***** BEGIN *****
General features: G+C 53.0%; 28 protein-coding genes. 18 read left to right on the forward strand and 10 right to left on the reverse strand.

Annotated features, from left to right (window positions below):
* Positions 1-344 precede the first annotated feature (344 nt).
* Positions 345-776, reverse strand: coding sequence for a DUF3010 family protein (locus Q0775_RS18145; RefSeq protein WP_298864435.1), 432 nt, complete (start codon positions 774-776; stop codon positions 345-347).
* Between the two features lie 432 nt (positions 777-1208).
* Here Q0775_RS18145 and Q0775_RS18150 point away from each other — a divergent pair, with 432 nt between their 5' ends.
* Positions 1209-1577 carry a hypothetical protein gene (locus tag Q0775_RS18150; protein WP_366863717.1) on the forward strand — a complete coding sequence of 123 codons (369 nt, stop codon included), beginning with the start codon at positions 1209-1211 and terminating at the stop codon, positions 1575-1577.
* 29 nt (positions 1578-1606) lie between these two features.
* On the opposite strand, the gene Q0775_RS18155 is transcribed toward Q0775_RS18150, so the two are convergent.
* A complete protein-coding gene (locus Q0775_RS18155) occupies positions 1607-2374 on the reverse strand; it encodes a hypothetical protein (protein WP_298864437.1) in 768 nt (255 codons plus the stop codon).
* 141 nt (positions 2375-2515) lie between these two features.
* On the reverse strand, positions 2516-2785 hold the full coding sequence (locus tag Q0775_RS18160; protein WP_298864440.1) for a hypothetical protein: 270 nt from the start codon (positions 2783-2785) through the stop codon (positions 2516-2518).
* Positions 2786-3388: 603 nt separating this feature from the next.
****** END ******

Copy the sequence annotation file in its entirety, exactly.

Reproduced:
General features: G+C 53.0%; 28 protein-coding genes. 18 read left to right on the forward strand and 10 right to left on the reverse strand.

Annotated features, from left to right (window positions below):
* Positions 1-344 precede the first annotated feature (344 nt).
* Positions 345-776, reverse strand: coding sequence for a DUF3010 family protein (locus Q0775_RS18145; RefSeq protein WP_298864435.1), 432 nt, complete (start codon positions 774-776; stop codon positions 345-347).
* Between the two features lie 432 nt (positions 777-1208).
* Here Q0775_RS18145 and Q0775_RS18150 point away from each other — a divergent pair, with 432 nt between their 5' ends.
* Positions 1209-1577 carry a hypothetical protein gene (locus tag Q0775_RS18150; protein WP_366863717.1) on the forward strand — a complete coding sequence of 123 codons (369 nt, stop codon included), beginning with the start codon at positions 1209-1211 and terminating at the stop codon, positions 1575-1577.
* 29 nt (positions 1578-1606) lie between these two features.
* On the opposite strand, the gene Q0775_RS18155 is transcribed toward Q0775_RS18150, so the two are convergent.
* A complete protein-coding gene (locus Q0775_RS18155) occupies positions 1607-2374 on the reverse strand; it encodes a hypothetical protein (protein WP_298864437.1) in 768 nt (255 codons plus the stop codon).
* 141 nt (positions 2375-2515) lie between these two features.
* On the reverse strand, positions 2516-2785 hold the full coding sequence (locus tag Q0775_RS18160; protein WP_298864440.1) for a hypothetical protein: 270 nt from the start codon (positions 2783-2785) through the stop codon (positions 2516-2518).
* Positions 2786-3388: 603 nt separating this feature from the next.